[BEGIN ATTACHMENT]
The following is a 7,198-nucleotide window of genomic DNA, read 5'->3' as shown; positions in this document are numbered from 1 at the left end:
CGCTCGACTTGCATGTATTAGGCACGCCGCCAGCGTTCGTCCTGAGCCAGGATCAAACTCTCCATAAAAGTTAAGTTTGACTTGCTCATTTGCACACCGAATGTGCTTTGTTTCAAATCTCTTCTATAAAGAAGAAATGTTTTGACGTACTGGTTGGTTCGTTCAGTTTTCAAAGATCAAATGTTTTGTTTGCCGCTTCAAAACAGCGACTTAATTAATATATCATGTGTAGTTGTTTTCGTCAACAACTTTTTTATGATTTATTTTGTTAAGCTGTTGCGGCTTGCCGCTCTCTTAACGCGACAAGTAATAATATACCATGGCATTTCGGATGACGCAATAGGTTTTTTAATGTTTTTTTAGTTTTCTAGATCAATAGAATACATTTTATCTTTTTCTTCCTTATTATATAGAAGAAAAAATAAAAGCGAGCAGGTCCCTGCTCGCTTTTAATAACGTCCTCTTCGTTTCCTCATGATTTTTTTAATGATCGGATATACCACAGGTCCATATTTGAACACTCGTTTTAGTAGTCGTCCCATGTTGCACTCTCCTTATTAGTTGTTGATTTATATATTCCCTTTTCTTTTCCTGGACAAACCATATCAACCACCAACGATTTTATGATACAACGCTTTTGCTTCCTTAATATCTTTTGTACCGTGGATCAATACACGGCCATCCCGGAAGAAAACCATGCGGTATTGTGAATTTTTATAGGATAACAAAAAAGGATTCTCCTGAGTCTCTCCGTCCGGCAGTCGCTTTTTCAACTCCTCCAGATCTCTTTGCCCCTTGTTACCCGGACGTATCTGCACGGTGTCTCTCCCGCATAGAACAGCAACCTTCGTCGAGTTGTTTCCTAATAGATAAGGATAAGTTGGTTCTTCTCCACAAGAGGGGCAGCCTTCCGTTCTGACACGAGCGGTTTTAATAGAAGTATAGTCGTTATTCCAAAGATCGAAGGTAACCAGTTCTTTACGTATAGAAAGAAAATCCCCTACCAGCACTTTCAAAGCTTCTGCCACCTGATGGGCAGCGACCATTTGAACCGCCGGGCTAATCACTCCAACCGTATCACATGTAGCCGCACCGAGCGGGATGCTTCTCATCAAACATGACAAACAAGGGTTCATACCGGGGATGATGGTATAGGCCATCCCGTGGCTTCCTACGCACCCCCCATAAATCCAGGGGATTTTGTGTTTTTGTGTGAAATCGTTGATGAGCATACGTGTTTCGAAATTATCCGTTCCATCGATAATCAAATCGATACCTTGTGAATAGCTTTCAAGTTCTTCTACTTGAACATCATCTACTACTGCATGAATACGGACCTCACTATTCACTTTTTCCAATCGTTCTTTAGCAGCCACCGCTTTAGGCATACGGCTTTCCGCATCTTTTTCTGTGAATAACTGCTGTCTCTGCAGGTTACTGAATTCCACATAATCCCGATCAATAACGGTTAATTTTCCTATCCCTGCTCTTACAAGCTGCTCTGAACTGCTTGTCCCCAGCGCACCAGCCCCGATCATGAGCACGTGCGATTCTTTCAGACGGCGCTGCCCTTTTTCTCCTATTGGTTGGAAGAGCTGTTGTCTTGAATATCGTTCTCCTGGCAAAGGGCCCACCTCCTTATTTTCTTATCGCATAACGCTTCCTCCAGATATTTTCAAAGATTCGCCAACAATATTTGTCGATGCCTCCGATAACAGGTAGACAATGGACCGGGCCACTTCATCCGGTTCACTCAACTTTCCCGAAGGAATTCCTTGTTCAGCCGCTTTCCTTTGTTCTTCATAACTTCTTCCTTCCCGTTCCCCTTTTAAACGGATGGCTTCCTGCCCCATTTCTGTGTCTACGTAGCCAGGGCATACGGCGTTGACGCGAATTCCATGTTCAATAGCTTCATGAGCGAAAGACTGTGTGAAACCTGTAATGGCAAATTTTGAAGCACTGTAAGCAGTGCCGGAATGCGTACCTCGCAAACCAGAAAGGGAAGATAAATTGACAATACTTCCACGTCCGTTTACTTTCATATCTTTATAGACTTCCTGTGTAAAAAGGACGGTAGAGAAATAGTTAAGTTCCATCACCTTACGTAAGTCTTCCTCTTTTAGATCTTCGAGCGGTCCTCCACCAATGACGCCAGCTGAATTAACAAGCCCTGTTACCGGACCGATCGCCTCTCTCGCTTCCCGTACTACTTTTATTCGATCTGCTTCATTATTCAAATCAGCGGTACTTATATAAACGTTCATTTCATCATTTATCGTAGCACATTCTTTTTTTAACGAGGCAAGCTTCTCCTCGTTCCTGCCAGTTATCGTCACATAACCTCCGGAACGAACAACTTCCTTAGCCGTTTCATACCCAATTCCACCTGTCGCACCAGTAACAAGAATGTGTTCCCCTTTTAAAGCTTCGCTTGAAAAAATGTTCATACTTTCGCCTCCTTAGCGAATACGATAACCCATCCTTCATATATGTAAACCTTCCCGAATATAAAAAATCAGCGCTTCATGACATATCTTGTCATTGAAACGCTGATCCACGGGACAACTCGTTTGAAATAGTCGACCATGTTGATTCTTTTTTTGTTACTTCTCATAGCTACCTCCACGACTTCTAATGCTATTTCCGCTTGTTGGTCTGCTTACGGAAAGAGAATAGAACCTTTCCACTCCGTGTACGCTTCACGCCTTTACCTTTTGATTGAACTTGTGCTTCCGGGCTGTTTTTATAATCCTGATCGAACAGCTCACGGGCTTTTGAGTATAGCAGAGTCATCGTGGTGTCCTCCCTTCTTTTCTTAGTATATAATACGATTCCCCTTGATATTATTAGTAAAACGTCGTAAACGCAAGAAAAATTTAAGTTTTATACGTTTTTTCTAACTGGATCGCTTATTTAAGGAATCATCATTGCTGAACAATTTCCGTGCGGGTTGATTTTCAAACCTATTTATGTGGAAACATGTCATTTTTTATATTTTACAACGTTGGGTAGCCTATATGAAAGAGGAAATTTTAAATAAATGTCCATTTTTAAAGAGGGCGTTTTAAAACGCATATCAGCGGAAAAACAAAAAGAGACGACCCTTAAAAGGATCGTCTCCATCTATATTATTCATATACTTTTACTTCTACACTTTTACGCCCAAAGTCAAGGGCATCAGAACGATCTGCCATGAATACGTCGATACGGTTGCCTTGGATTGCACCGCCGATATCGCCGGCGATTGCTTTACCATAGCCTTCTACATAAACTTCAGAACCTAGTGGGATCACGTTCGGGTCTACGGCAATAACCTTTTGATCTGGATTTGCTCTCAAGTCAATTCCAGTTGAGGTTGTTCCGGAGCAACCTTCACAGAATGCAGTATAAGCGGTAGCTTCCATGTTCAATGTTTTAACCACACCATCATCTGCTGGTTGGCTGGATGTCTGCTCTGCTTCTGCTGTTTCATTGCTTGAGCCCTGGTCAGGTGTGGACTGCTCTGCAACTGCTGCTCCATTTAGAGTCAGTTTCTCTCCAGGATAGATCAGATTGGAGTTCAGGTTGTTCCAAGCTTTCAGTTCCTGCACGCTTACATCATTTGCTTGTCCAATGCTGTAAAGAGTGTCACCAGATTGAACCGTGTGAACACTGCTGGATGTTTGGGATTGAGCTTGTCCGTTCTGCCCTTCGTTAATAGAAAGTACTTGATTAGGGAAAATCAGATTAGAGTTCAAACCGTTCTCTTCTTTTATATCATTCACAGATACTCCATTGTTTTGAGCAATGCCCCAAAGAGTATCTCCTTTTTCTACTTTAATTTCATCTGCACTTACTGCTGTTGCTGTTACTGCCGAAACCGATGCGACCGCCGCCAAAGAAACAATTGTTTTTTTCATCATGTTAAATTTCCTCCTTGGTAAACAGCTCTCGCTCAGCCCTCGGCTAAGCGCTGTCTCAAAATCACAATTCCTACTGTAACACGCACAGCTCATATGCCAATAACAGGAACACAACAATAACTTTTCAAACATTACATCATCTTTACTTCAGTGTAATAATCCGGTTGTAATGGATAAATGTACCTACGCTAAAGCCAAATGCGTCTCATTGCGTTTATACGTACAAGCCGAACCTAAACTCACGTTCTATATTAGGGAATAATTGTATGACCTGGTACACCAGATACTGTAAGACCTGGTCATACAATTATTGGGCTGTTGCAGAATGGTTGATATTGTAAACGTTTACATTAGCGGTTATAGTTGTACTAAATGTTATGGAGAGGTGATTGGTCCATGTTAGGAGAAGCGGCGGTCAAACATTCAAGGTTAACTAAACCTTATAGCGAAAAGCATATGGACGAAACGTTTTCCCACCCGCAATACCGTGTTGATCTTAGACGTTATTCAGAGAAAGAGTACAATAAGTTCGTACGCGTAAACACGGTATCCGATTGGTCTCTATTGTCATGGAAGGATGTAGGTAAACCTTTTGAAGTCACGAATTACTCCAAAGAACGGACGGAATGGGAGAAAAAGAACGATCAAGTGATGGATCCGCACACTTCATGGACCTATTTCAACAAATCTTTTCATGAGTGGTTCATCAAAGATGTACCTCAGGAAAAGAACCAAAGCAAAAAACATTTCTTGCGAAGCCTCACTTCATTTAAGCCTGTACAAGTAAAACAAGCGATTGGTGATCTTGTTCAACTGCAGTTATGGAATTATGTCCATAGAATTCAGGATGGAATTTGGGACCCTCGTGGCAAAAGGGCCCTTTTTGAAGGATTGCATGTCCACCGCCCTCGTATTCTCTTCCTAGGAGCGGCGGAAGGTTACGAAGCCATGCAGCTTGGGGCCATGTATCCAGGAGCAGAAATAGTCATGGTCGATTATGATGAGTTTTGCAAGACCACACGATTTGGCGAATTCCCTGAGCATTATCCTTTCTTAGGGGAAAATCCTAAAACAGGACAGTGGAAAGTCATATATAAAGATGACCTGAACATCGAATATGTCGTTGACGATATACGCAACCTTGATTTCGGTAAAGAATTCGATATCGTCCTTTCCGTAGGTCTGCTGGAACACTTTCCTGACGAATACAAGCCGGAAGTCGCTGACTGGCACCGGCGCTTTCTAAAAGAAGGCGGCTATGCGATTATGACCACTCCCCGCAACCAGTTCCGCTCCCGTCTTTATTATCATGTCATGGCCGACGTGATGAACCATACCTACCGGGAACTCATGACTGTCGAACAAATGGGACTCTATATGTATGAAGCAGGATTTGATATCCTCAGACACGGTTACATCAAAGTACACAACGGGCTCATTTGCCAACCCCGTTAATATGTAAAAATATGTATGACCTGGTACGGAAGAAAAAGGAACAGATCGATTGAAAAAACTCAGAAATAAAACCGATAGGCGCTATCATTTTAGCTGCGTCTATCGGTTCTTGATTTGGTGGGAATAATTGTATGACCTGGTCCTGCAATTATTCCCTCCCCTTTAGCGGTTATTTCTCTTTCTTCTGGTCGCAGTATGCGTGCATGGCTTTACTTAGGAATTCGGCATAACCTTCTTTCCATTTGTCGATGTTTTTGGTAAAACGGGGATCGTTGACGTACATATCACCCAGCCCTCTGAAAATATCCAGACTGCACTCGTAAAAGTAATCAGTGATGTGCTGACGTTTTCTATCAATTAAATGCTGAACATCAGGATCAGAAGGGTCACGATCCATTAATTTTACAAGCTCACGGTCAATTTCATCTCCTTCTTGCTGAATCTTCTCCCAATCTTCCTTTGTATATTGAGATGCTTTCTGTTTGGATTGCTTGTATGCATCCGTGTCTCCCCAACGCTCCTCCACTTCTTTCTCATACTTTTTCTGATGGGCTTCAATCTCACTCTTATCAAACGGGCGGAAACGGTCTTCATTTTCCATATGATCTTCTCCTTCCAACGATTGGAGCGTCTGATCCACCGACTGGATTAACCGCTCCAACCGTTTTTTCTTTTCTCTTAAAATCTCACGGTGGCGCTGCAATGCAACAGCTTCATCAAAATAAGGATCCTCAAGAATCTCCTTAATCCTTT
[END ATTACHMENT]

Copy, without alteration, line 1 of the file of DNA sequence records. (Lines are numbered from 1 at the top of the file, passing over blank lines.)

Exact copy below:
The following is a 7,198-nucleotide window of genomic DNA, read 5'->3' as shown; positions in this document are numbered from 1 at the left end: